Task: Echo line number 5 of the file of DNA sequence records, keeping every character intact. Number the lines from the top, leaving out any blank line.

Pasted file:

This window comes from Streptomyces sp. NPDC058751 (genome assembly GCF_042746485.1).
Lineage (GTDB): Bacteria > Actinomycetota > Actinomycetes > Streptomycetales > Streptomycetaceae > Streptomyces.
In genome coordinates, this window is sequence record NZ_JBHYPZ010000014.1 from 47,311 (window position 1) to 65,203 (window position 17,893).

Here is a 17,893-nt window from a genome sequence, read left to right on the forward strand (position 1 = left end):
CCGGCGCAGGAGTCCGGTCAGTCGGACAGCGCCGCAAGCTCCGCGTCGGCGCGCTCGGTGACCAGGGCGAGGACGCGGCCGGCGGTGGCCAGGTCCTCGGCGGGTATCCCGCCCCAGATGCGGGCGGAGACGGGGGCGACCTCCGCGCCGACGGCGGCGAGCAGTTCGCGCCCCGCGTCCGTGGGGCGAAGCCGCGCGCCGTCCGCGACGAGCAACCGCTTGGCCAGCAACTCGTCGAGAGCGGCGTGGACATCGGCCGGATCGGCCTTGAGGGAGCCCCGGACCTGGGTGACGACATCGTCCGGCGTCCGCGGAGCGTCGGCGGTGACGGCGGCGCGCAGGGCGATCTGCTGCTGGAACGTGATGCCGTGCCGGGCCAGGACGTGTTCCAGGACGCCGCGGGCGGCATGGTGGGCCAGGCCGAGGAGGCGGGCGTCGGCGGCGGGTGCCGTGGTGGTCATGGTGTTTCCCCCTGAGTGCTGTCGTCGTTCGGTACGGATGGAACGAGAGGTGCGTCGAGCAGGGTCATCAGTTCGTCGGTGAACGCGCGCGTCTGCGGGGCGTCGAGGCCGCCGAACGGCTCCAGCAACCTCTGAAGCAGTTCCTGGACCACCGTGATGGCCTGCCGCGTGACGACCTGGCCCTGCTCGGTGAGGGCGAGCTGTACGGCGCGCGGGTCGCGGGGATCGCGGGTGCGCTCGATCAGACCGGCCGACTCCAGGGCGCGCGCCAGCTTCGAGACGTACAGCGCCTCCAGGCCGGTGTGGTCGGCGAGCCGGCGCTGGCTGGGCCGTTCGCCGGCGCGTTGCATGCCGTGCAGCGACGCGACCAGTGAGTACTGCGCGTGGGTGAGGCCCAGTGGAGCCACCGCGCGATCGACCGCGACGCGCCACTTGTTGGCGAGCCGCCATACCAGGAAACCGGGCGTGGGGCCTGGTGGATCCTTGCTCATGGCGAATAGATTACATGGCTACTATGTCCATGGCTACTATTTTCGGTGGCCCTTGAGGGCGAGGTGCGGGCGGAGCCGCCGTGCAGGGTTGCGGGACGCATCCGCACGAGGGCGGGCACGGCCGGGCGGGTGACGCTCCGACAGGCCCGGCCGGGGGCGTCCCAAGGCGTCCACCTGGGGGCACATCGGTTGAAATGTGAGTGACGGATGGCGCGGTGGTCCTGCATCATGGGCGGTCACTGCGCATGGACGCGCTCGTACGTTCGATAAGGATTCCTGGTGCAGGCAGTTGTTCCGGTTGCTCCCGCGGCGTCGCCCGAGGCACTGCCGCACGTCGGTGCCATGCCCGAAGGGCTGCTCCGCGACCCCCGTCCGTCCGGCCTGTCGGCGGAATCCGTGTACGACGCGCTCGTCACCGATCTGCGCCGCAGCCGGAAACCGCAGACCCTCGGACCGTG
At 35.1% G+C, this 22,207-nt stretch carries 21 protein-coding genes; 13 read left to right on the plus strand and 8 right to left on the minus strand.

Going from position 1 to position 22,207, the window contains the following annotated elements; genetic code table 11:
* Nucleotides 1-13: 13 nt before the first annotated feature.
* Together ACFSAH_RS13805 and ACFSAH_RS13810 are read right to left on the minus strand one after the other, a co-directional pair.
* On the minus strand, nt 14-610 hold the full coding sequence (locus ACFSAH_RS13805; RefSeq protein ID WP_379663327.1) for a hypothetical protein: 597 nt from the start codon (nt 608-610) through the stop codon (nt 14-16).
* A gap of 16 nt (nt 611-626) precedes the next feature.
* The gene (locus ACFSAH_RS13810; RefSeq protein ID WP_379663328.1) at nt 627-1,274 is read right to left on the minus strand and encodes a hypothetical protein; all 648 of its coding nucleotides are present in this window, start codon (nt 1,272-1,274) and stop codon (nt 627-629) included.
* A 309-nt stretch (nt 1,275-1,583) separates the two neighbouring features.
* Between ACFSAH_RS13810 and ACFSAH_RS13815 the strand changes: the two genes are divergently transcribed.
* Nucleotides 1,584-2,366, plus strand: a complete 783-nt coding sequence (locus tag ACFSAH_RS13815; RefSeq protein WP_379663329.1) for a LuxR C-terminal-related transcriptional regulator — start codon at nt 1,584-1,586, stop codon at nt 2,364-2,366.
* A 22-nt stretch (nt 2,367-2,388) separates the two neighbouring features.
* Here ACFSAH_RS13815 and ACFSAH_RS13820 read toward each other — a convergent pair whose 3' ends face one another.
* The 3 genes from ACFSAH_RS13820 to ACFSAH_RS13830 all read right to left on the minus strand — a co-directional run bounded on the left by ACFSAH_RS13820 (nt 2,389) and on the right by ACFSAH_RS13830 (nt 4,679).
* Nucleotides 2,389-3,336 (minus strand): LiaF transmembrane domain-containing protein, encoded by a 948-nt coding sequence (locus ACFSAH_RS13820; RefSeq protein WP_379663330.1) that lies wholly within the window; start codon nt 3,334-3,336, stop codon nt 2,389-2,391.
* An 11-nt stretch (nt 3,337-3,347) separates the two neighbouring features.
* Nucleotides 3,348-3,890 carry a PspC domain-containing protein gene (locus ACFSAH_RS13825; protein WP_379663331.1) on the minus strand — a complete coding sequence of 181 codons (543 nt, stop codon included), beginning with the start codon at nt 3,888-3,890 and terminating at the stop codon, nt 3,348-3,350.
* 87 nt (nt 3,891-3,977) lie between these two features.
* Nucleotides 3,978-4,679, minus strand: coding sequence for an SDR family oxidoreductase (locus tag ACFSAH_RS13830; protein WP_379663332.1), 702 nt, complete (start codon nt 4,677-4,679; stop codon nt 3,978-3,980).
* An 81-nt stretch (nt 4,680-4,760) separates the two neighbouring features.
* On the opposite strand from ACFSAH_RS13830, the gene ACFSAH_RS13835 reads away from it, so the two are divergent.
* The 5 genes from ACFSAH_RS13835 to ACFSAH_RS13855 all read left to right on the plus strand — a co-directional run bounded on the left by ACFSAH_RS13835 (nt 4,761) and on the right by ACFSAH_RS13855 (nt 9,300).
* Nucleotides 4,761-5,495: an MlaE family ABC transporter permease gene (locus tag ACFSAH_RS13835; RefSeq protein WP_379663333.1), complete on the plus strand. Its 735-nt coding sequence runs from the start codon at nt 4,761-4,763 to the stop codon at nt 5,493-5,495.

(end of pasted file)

CCGGCGCAGGAGTCCGGTCAGTCGGACAGCGCCGCAAGCTCCGCGTCGGCGCGCTCGGTGACCAGGGCGAGGACGCGGCCGGCGGTGGCCAGGTCCTCGGCGGGTATCCCGCCCCAGATGCGGGCGGAGACGGGGGCGACCTCCGCGCCGACGGCGGCGAGCAGTTCGCGCCCCGCGTCCGTGGGGCGAAGCCGCGCGCCGTCCGCGACGAGCAACCGCTTGGCCAGCAACTCGTCGAGAGCGGCGTGGACATCGGCCGGATCGGCCTTGAGGGAGCCCCGGACCTGGGTGACGACATCGTCCGGCGTCCGCGGAGCGTCGGCGGTGACGGCGGCGCGCAGGGCGATCTGCTGCTGGAACGTGATGCCGTGCCGGGCCAGGACGTGTTCCAGGACGCCGCGGGCGGCATGGTGGGCCAGGCCGAGGAGGCGGGCGTCGGCGGCGGGTGCCGTGGTGGTCATGGTGTTTCCCCCTGAGTGCTGTCGTCGTTCGGTACGGATGGAACGAGAGGTGCGTCGAGCAGGGTCATCAGTTCGTCGGTGAACGCGCGCGTCTGCGGGGCGTCGAGGCCGCCGAACGGCTCCAGCAACCTCTGAAGCAGTTCCTGGACCACCGTGATGGCCTGCCGCGTGACGACCTGGCCCTGCTCGGTGAGGGCGAGCTGTACGGCGCGCGGGTCGCGGGGATCGCGGGTGCGCTCGATCAGACCGGCCGACTCCAGGGCGCGCGCCAGCTTCGAGACGTACAGCGCCTCCAGGCCGGTGTGGTCGGCGAGCCGGCGCTGGCTGGGCCGTTCGCCGGCGCGTTGCATGCCGTGCAGCGACGCGACCAGTGAGTACTGCGCGTGGGTGAGGCCCAGTGGAGCCACCGCGCGATCGACCGCGACGCGCCACTTGTTGGCGAGCCGCCATACCAGGAAACCGGGCGTGGGGCCTGGTGGATCCTTGCTCATGGCGAATAGATTACATGGCTACTATGTCCATGGCTACTATTTTCGGTGGCCCTTGAGGGCGAGGTGCGGGCGGAGCCGCCGTGCAGGGTTGCGGGACGCATCCGCACGAGGGCGGGCACGGCCGGGCGGGTGACGCTCCGACAGGCCCGGCCGGGGGCGTCCCAAGGCGTCCACCTGGGGGCACATCGGTTGAAATGTGAGTGACGGATGGCGCGGTGGTCCTGCATCATGGGCGGTCACTGCGCATGGACGCGCTCGTACGTTCGATAAGGATTCCTGGTGCAGGCAGTTGTTCCGGTTGCTCCCGCGGCGTCGCCCGAGGCACTGCCGCACGTCGGTGCCATGCCCGAAGGGCTGCTCCGCGACCCCCGTCCGTCCGGCCTGTCGGCGGAATCCGTGTACGACGCGCTCGTCACCGATCTGCGCCGCAGCCGGAAACCGCAGACCCTCGGACCGTG